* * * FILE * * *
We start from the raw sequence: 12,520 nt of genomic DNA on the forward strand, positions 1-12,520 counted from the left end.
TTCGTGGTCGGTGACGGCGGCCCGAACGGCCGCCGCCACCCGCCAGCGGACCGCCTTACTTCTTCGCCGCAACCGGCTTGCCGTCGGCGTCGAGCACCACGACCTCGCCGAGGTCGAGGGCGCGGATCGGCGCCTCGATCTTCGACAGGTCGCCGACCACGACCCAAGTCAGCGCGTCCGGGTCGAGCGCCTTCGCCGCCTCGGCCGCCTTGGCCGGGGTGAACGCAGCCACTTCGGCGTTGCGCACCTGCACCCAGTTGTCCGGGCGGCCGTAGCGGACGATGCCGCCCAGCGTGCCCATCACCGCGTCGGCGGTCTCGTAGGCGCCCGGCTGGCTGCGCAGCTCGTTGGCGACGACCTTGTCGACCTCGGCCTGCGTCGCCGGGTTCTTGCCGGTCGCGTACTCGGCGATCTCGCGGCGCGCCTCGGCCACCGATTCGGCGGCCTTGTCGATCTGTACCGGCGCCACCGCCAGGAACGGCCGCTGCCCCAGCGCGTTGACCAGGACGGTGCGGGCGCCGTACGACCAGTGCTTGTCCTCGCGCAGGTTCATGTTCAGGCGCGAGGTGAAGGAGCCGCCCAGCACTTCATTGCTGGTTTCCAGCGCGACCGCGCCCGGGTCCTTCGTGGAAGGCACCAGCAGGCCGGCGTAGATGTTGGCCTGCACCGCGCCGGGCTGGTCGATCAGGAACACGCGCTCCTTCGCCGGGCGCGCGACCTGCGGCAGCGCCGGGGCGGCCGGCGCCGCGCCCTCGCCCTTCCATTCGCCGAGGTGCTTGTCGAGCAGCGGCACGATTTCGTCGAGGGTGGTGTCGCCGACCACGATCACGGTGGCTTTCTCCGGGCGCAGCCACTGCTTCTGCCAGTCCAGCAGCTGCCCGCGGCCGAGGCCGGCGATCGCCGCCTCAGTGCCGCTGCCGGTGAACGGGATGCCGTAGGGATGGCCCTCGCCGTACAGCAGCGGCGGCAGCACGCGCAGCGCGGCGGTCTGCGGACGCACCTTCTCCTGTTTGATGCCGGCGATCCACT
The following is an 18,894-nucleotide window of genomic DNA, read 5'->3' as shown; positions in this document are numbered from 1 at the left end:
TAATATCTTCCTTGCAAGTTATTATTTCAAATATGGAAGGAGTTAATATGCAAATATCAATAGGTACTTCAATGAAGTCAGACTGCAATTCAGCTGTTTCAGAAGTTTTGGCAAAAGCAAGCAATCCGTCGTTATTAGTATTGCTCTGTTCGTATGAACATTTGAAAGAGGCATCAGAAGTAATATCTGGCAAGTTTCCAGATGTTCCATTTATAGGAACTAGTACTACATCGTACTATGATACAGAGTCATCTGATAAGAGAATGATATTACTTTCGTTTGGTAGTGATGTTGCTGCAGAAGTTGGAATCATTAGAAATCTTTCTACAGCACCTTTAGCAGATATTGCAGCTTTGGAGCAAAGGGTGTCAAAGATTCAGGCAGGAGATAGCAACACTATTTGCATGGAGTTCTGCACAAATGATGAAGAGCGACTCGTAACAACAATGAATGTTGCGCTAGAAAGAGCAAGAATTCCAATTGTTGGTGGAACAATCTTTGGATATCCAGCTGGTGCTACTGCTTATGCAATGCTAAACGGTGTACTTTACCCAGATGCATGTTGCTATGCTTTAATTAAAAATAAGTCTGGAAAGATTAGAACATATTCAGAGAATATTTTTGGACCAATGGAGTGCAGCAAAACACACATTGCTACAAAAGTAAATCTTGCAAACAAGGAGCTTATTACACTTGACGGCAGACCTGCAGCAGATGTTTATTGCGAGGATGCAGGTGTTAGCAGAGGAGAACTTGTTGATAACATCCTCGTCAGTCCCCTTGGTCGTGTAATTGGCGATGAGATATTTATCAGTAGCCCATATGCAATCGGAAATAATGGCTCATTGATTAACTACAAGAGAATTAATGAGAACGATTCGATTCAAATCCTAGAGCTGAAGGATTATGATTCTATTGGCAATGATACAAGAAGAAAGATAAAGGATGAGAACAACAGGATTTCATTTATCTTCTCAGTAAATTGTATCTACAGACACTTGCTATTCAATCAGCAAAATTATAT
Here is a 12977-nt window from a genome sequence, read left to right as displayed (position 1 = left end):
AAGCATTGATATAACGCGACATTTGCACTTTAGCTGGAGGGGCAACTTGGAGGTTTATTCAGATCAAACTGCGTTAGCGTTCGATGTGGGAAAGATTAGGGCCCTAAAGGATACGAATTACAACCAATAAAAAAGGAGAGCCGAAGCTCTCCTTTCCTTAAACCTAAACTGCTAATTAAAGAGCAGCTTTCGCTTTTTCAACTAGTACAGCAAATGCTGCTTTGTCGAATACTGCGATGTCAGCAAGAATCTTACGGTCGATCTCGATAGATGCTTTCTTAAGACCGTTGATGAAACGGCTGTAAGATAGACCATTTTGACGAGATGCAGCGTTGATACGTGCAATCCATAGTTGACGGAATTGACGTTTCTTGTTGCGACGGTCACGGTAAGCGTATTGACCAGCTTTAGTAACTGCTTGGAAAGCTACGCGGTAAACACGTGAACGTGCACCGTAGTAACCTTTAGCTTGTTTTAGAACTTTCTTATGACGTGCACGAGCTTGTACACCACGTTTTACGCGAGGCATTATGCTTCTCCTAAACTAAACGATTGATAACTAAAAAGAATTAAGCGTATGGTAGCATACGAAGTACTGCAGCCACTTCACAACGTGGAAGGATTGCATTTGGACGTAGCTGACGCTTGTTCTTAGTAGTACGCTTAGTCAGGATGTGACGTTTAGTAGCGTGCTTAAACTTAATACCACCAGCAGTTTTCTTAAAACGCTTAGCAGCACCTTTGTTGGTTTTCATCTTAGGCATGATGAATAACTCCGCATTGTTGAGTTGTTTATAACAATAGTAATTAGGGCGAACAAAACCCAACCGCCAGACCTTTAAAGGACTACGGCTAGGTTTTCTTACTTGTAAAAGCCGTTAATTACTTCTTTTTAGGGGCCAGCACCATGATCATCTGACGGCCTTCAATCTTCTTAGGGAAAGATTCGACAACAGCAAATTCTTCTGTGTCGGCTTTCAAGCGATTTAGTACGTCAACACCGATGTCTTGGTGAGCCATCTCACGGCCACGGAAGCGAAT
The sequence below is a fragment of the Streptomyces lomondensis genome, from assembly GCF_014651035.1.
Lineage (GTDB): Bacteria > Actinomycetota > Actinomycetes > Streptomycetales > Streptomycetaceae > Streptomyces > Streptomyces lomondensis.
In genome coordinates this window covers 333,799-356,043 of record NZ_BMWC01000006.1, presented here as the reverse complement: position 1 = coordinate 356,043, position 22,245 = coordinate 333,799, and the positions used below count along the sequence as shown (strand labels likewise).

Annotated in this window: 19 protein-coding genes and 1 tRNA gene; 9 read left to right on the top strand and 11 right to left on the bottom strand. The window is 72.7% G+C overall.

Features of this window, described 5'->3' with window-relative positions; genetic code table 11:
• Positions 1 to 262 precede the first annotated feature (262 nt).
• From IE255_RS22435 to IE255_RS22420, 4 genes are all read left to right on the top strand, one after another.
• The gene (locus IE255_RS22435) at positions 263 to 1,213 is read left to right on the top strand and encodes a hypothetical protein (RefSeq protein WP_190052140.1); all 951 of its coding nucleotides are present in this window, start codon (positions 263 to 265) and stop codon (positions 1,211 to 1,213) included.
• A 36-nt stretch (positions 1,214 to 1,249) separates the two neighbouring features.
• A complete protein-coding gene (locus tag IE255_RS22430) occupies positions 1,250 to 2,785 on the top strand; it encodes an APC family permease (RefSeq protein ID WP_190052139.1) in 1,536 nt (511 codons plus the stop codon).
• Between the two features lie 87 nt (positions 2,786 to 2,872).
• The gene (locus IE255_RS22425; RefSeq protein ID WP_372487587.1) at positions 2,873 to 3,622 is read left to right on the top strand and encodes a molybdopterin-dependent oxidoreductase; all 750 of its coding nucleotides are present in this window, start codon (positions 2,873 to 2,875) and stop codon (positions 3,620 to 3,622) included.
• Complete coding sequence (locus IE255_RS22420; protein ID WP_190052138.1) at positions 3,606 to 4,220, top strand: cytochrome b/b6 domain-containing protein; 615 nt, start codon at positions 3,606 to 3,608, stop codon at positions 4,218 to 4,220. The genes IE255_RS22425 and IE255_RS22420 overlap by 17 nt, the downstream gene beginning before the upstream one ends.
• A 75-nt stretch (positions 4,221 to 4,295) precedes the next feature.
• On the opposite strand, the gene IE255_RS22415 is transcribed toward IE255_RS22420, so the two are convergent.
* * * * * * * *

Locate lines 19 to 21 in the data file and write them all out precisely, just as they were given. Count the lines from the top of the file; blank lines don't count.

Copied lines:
• Complete coding sequence (locus IE255_RS22420; protein ID WP_190052138.1) at positions 3,606 to 4,220, top strand: cytochrome b/b6 domain-containing protein; 615 nt, start codon at positions 3,606 to 3,608, stop codon at positions 4,218 to 4,220. The genes IE255_RS22425 and IE255_RS22420 overlap by 17 nt, the downstream gene beginning before the upstream one ends.
• A 75-nt stretch (positions 4,221 to 4,295) precedes the next feature.
• On the opposite strand, the gene IE255_RS22415 is transcribed toward IE255_RS22420, so the two are convergent.